To clarify this image, consider this. If we get a packet into the first routing decision that is not destined for the local machine itself, it will be routed through the FORWARD chain. If the packet is, on the other hand, destined for an IP address that the local machine is listening to, we would send the packet through the INPUT chain and to the local machine.

Also worth a note, is the fact that packets may be destined for the local machine, but the destination address may be changed within the PREROUTING chain by doing NAT. Since this takes place before the first routing decision, the packet will be looked upon after this change. Because of this, the routing may be changed before the routing decision is done. Do note, that all packets will be going through one or the other path in this image. If you DNAT a packet back to the same network that it came from, it will still travel through the rest of the chains until it is back out on the network.

Tip

If you feel that you want more information, you could use the rc.test-iptables.txt script. This test script should give you the necessary rules to test how the tables and chains are traversed.
3.2. mangle table

This table should as we've already noted mainly be used for mangling packets. In other words, you may freely use the mangle matches etc that could be used to change TOS (Type Of Service) fields and so on.

Caution

You are strongly advised not to use this table for any filtering; nor will any DNAT, SNAT or Masquerading work in this table.

Targets that are only valid in the mangle table:

*

TOS
*

TTL
*

MARK

The TOS target is used to set and/or change the Type of Service field in the packet. This could be used for setting up policies on the network regarding how a packet should be routed and so on. Note that this has not been perfected and is not really implemented on the Internet and most of the routers don't care about the value in this field, and sometimes, they act faulty on what they get. Don't set this in other words for packets going to the Internet unless you want to make routing decisions on it, with iproute2.

The TTL target is used to change the TTL (Time To Live) field of the packet. We could tell packets to only have a specific TTL and so on. One good reason for this could be that we don't want to give ourself away to nosy Internet Service Providers. Some Internet Service Providers do not like users running multiple computers on one single connection, and there are some Internet Service Providers known to look for a single host generating different TTL values, and take this as one of many signs of multiple computers connected to a single connection.

The MARK target is used to set special mark values to the packet. These marks could then be recognized by the iproute2 programs to do different routing on the packet depending on what mark they have, or if they don't have any. We could also do bandwidth limiting and Class Based Queuing based on these marks.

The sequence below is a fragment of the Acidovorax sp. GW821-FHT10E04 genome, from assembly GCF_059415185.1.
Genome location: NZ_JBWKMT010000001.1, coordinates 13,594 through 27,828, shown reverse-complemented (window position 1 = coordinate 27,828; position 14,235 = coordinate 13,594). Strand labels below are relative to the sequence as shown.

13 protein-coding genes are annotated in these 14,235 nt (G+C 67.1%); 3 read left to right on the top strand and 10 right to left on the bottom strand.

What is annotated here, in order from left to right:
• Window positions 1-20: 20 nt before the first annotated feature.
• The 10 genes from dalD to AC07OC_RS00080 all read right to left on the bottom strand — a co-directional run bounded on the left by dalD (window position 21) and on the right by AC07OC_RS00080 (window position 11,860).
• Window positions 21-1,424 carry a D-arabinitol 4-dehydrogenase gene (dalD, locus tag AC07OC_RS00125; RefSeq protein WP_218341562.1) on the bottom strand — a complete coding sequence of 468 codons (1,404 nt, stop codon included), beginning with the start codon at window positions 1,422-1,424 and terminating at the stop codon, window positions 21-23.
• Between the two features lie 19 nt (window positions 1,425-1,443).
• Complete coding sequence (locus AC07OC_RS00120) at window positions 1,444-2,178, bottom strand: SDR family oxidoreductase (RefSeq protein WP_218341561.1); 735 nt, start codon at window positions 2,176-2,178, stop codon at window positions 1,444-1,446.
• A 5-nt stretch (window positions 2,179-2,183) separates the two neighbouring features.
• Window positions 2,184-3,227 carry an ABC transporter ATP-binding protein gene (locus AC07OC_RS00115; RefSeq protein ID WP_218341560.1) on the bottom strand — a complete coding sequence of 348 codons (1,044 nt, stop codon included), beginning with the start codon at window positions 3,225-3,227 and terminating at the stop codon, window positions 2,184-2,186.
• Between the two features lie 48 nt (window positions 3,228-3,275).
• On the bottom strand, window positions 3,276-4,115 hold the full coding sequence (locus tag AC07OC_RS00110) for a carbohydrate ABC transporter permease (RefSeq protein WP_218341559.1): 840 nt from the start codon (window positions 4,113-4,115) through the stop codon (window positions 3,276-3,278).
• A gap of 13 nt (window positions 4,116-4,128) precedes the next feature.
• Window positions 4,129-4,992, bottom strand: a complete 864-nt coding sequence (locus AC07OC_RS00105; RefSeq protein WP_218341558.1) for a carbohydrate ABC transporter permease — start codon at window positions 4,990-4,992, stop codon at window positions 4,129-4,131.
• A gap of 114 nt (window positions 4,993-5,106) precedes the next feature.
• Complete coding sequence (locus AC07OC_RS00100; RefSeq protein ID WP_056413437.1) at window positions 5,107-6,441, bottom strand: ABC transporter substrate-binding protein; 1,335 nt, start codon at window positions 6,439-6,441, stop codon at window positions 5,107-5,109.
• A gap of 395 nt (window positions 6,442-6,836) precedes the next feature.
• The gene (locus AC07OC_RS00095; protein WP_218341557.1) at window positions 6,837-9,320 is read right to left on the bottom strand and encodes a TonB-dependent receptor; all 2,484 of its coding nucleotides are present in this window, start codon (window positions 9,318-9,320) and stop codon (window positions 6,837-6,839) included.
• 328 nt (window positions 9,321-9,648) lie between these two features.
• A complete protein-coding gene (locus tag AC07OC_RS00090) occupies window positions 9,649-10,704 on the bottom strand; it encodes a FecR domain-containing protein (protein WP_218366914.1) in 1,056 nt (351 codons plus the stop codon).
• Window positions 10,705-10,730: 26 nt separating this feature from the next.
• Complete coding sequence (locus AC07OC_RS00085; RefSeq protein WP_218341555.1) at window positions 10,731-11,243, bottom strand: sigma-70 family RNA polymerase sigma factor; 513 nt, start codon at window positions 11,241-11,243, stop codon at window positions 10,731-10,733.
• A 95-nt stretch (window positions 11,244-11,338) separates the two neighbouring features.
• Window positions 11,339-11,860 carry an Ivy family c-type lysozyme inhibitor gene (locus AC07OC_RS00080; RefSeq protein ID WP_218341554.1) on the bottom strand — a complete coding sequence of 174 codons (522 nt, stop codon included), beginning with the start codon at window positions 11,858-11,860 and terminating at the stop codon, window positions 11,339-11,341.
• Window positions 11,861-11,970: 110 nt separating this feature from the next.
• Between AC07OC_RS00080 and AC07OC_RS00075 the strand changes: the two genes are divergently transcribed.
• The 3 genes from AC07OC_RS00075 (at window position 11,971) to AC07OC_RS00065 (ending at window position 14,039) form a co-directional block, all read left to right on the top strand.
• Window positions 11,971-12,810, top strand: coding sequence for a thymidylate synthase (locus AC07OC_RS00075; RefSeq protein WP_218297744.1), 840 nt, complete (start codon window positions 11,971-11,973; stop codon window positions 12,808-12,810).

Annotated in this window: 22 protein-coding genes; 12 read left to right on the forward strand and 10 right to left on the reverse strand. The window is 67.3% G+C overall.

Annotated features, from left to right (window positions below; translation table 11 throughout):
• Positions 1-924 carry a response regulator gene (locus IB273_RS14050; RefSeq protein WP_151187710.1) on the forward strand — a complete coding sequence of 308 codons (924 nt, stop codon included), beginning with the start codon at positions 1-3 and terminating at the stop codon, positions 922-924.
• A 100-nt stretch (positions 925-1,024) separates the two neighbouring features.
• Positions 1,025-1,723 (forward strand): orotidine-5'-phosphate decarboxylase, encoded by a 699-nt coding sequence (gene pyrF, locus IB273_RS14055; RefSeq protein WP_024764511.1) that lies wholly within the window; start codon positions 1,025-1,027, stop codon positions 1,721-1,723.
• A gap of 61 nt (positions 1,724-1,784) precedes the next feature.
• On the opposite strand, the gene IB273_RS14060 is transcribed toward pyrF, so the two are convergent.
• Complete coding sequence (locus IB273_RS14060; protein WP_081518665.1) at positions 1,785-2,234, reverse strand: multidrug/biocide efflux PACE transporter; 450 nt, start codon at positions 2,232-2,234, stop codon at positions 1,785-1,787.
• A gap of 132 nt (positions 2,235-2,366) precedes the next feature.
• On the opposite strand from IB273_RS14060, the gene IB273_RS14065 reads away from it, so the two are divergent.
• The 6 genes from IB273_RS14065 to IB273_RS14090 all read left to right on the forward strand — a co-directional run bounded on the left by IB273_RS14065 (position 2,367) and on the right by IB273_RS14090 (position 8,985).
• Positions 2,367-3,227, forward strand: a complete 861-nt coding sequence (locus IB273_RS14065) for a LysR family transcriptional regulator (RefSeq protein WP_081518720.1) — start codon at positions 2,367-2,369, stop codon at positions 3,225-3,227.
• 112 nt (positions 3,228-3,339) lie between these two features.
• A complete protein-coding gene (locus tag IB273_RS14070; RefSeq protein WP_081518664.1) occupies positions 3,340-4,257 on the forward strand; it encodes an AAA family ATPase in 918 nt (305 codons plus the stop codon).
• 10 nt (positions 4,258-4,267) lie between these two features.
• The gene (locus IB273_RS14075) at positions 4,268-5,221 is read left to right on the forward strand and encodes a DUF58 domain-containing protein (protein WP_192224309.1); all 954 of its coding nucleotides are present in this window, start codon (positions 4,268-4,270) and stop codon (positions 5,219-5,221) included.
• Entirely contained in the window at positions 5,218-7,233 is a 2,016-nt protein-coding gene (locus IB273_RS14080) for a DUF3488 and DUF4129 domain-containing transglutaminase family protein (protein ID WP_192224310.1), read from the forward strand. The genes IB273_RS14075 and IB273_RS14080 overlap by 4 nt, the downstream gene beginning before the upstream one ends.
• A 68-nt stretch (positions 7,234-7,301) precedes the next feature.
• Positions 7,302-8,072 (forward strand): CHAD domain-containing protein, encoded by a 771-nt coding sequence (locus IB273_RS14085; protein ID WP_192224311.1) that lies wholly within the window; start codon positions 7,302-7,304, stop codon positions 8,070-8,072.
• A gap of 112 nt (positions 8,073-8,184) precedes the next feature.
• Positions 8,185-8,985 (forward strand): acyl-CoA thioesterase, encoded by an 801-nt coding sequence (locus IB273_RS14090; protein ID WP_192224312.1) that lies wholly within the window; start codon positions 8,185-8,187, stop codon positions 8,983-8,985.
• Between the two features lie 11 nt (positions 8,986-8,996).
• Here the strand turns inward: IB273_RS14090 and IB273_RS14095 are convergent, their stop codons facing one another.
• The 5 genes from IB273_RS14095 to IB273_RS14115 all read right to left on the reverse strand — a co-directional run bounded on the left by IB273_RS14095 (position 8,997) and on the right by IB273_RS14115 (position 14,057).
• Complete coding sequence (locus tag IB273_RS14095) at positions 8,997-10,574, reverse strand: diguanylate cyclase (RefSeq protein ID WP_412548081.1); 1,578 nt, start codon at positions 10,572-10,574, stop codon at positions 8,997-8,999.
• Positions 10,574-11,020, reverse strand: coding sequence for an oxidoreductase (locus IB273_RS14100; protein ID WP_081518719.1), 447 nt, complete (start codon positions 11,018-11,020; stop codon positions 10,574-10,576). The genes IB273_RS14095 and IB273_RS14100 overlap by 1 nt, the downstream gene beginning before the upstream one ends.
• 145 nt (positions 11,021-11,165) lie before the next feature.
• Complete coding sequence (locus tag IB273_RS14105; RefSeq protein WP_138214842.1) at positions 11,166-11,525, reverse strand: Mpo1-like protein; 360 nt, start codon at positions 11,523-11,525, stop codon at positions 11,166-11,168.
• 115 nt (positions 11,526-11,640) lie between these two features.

3.3. nat table

This table should only be used for NAT (Network Address Translation) on different packets. In other words, it should only be used to translate the packet's source field or destination field. Note that, as we have said before, only the first packet in a stream will hit this chain. After this, the rest of the packets will automatically have the same action taken on them as the first packet. The actual targets that do these kind of things are:

*

DNAT
*

SNAT
*

MASQUERADE

The DNAT (Destination Network Address Translation) target is mainly used in cases where you have a public IP and want to redirect accesses to the firewall to some other host (on a DMZ for example). In other words, we change the destination address of the packet and reroute it to the host.

SNAT (Source Network Address Translation) is mainly used for changing the source address of packets. For the most part you'll hide your local networks or DMZ, etc. A very good example would be that of a firewall of which we know outside IP address, but need to substitute our local network's IP numbers with that of our firewall. With this target the firewall will automatically SNAT and De-SNAT the packets, hence making it possible to make connections from the LAN to the Internet. If your network uses 192.168.0.0/netmask for example, the packets would never get back from the Internet, because IANA has regulated these networks (among others) as private and only for use in isolated LANs.

The MASQUERADE target is used in exactly the same way as SNAT, but the MASQUERADE target takes a little bit more overhead to compute. The reason for this, is that each time that the MASQUERADE target gets hit by a packet, it automatically checks for the IP address to use, instead of doing as the SNAT target does - just using the single configured IP address. The MASQUERADE target makes it possible to work properly with Dynamic DHCP IP addresses that your ISP might provide for your PPP, PPPoE or SLIP connections to the Internet.
3.4. Filter table

The filter table is, of course, mainly used for filtering packets. We can match packets and filter them in whatever way we want. There is nothing special to this chain or to packets that might slip through because they are malformed, etc. This is the place that we actually take action against packets and look at what they contain and DROP or /ACCEPT them, depending on their payload. Of course we may also do prior filtering; however, this particular table, is the place for which filtering was designed. Almost all targets are usable in this chain; however do keep in mind that the targets discussed previously too, however, this is the place that was designed for it. Almost all targets are usable in this chain, however, the targets discussed previously in this chapter can only be used in their respective tables. We will be more prolific about the filter table here; however you now know that this table is the right place to do your main filtering.